concerned them. If they were now so poor as to have to cam
shillings and pence they could never have had much of a margin.
Their good looks had been their capital, and they had good-
humouredly made the most of the career that this resource marked
out for them. It was in their faces, the blankness, the deep
intellectual repose of the twenty years of country-house visiting
that had given them pleasant intonations. I could see the sunny
drawing-rooms, sprinkled with periodicals she didn't read, in which
Mrs. Monarch had continuously sat; I could see the wet shrubberies
in which she had walked, equipped to admiration for either
exercise. I could see the rich covers the Major had helped to
shoot and the wonderful garments in which, late at night, he
repaired to the smoking-room to talk about them. I could imagine
their leggings and waterproofs, their knowing tweeds and rugs,
their rolls of sticks and cases of tackle and neat umbrellas; and I
could evoke the exact appearance of their servants and the compact
variety of their luggage on the platforms of country stations.

They gave small tips, but they were liked; they didn't do anything
themselves, but they were welcome. They looked so well everywhere;
they gratified the general relish for stature, complexion and
"form." They knew it without fatuity or vulgarity, and they
respected themselves in consequence. They weren't superficial:
they were thorough and kept themselves up--it had been their line.
People with such a taste for activity had to have some line. I
could feel how even in a dull house they could have been counted on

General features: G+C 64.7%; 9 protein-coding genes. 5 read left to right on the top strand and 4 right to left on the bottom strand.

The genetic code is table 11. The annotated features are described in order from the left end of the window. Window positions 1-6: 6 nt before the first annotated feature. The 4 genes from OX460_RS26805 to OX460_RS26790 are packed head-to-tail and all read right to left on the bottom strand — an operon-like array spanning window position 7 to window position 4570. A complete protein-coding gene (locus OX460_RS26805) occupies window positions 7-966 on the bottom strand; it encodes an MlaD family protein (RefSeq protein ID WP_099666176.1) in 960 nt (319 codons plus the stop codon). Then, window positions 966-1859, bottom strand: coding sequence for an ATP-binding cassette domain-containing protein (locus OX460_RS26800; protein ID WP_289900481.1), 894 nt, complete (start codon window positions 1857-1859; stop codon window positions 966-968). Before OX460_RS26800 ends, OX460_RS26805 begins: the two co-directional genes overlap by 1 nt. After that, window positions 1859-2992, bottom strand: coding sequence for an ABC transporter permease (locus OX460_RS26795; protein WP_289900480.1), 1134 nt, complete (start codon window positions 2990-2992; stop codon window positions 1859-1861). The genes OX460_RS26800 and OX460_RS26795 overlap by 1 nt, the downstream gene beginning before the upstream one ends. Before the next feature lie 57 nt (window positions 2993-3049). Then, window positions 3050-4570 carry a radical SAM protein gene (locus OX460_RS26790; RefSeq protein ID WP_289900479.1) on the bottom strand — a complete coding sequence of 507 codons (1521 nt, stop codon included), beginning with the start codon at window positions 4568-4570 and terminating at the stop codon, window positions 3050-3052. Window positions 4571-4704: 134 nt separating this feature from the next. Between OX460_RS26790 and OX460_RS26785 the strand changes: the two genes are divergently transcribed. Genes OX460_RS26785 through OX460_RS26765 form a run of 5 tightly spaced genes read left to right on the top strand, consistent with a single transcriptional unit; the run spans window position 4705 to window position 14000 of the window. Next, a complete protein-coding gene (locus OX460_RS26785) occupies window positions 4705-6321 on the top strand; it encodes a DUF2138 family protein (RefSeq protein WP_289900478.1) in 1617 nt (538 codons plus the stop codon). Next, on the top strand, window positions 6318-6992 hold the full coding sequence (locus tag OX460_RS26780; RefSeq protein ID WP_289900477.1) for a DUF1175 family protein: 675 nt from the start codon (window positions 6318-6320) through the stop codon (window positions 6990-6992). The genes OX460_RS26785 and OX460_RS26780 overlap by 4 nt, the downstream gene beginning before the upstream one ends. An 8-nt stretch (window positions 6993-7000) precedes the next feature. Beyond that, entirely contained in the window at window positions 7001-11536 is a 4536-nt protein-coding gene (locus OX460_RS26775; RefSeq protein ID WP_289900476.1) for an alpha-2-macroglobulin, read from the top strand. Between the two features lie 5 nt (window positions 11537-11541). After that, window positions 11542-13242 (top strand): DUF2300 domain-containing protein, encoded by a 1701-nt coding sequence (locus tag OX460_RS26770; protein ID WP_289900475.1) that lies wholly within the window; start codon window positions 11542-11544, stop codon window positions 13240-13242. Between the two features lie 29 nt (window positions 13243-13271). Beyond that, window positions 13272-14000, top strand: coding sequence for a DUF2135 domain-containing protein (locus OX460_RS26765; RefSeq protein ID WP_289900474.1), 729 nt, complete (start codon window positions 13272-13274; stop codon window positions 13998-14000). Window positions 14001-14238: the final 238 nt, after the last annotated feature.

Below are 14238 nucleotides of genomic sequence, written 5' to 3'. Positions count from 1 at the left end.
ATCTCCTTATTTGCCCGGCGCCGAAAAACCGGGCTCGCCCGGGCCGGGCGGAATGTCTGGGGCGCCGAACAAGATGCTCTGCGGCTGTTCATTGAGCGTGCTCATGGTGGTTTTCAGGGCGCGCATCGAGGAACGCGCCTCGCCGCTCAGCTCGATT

for the joy of life. At present something had happened--it didn't
matter what, their little income had grown less, it had grown
least--and they had to do something for pocket-money. Their
friends could like them, I made out, without liking to support
them. There was something about them that represented credit--
their clothes, their manners, their type; but if credit is a large
empty pocket in which an occasional chink reverberates, the chink
at least must be audible. What they wanted of me was help to make
it so. Fortunately they had no children--I soon divined that.
They would also perhaps wish our relations to be kept secret: this
was why it was "for the figure"--the reproduction of the face would
betray them.

I liked them--I felt, quite as their friends must have done--they
were so simple; and I had no objection to them if they would suit.
But somehow with all their perfections I didn't easily believe in
them. After all they were amateurs, and the ruling passion of my
life was--the detestation of the amateur. Combined with this was
another perversity--an innate preference for the represented
subject over the real one: the defect of the real one was so apt
to be a lack of representation. I liked things that appeared; then
one was sure. Whether they WERE or not was a subordinate and
almost always a profitless question. There were other
considerations, the first of which was that I already had two or
three recruits in use, notably a young person with big feet, in
alpaca, from Kilburn, who for a couple of years had come to me
regularly for my illustrations and with whom I was still--perhaps
ignobly--satisfied. I frankly explained to my visitors how the
case stood, but they had taken more precautions than I supposed.
They had reasoned out their opportunity, for Claude Rivet had told
them of the projected edition de luxe of one of the writers of our
day--the rarest of the novelists--who, long neglected by the
multitudinous vulgar, and dearly prized by the attentive (need I
mention Philip Vincent?) had had the happy fortune of seeing, late